China started to air a 10-episode political documentary on Monday on State media to showcase the progress achieved by the Communist Party of China during the past five years amid its ongoing efforts to comprehensively deepen reform.
The CPC Central Committee organized the filming of the documentary, carrying the reform through to the end. The first episode was broadcast on the China Central Television and its new media outlets on Monday evening.
Topics of the documentary series include the economy, politics, social management, Chinese culture, environment, the armed forces and the Party's self-governance.
The documentary highlighted President Xi Jinping's important speeches and his new thoughts on the governance of China. It focuses on the achievements made by the CPC in deepening reforms since the Party's 18th National Congress in November 2012. Xi was elected as general secretary of the CPC Central Committee at the first Plenary Session of the 18th CPC Central Committee.
The CPC is going to hold its 19th National Congress later this year. Analysts said the political documentary will be helpful to make the congress a success, as it could encourage the whole Party and the public to make continuous efforts to deepen reforms and strive for the realization of the Chinese dream of a great rejuvenation of the nation.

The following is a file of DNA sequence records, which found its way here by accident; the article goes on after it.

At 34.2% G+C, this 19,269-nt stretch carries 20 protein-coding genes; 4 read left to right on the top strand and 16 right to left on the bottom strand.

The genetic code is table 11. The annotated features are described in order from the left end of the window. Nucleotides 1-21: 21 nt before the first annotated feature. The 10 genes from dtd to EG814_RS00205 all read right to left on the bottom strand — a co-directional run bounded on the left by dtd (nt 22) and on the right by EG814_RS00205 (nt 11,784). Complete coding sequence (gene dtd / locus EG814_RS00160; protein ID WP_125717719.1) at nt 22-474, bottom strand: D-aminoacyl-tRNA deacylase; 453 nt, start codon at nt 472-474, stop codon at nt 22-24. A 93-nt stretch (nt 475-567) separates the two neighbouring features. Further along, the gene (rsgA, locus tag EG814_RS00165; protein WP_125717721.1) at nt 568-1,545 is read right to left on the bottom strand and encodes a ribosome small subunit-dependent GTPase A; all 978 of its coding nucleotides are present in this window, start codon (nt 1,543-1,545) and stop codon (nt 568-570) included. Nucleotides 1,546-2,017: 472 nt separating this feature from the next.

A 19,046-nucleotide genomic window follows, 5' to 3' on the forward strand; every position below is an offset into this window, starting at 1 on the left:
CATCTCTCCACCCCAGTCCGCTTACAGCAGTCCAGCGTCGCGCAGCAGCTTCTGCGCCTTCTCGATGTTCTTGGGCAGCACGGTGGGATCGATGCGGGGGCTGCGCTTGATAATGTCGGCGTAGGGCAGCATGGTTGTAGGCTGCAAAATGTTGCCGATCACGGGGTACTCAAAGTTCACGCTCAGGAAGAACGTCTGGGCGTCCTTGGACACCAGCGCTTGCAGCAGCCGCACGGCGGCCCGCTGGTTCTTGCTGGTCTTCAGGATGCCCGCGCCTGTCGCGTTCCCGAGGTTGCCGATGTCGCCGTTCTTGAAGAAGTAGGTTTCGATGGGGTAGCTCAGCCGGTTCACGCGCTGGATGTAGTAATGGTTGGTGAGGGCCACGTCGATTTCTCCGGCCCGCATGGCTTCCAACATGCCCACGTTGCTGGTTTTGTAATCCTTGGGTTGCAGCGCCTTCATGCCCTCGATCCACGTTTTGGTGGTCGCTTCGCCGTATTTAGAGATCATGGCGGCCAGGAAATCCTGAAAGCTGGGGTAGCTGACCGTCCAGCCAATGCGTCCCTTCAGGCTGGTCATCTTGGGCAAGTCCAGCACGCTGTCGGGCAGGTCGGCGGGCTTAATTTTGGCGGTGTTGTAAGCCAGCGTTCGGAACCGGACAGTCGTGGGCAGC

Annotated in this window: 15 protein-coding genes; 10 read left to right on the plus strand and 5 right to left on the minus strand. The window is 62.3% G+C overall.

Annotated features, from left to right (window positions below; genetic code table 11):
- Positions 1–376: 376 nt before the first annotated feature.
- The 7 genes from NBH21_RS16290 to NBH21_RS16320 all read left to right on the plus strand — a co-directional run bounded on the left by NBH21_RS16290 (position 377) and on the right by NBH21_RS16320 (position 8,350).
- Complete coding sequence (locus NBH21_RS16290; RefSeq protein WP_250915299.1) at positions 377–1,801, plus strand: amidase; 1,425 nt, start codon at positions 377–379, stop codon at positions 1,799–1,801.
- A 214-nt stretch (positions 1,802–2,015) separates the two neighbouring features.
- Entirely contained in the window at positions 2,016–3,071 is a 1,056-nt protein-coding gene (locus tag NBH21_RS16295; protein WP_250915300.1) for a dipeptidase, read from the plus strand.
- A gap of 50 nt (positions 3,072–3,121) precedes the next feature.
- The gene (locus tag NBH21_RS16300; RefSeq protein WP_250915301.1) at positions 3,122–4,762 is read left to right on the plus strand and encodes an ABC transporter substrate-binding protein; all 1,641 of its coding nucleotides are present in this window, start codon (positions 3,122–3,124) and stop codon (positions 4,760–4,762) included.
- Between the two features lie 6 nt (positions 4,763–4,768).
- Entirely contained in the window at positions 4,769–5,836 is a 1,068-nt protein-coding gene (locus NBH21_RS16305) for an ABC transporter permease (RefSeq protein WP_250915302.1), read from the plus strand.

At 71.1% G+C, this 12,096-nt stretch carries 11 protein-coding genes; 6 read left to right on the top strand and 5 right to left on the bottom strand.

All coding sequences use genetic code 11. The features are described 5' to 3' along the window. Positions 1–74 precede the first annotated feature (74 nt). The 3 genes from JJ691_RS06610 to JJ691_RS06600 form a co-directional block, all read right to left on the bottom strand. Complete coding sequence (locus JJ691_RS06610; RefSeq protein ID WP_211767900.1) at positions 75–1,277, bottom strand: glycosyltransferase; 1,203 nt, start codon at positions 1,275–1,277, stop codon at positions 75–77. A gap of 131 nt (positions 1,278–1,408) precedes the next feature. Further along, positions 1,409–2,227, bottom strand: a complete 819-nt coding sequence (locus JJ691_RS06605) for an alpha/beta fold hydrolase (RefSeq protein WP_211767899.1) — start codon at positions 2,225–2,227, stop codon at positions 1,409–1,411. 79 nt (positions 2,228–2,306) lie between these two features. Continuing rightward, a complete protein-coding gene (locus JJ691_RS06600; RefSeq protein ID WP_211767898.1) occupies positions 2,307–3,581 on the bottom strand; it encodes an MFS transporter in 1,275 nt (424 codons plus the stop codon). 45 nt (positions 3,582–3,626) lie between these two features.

Since Xi became general secretary of the CPC Central Committee, reform has emerged as a hallmark of his administration. His first trip outside Beijing as the general secretary was to Guangdong province in late 2012, which has been at the forefront of China's decadeslong reform and opening-up drive.
Xi headed the Central Leading Group for Deepening Overall Reform, established in late 2013. The group has had 36 meetings so far to discuss a wide range of issues, including poverty alleviation, healthcare, employment and education, all aimed at improving people's lives.
Zhang Zhuoyuan, a senior economic researcher from the Chinese Academy of Social Sciences, said the public has high expectations from the Central Leading Group because China's reforms have entered the "deep water zone", which needs more of a push from the top leadership.
Zhu Lijia, a professor of public administration at the Chinese Academy of Governance, said that by broadcasting the political documentary the CPC has sent a signal that comprehensively deepening reforms will continue to be the main task of the Party in the coming years.
"In the past, China's reform mainly focused on the economic area. The reform has become more comprehensive since the Party's 18th National Congress, covering all areas with institutional building," he said.
The CPC faces lots of uncertainties and challenges, both domestically and internationally, he said, adding that only through deepening reform will the Party resolve the problems successfully.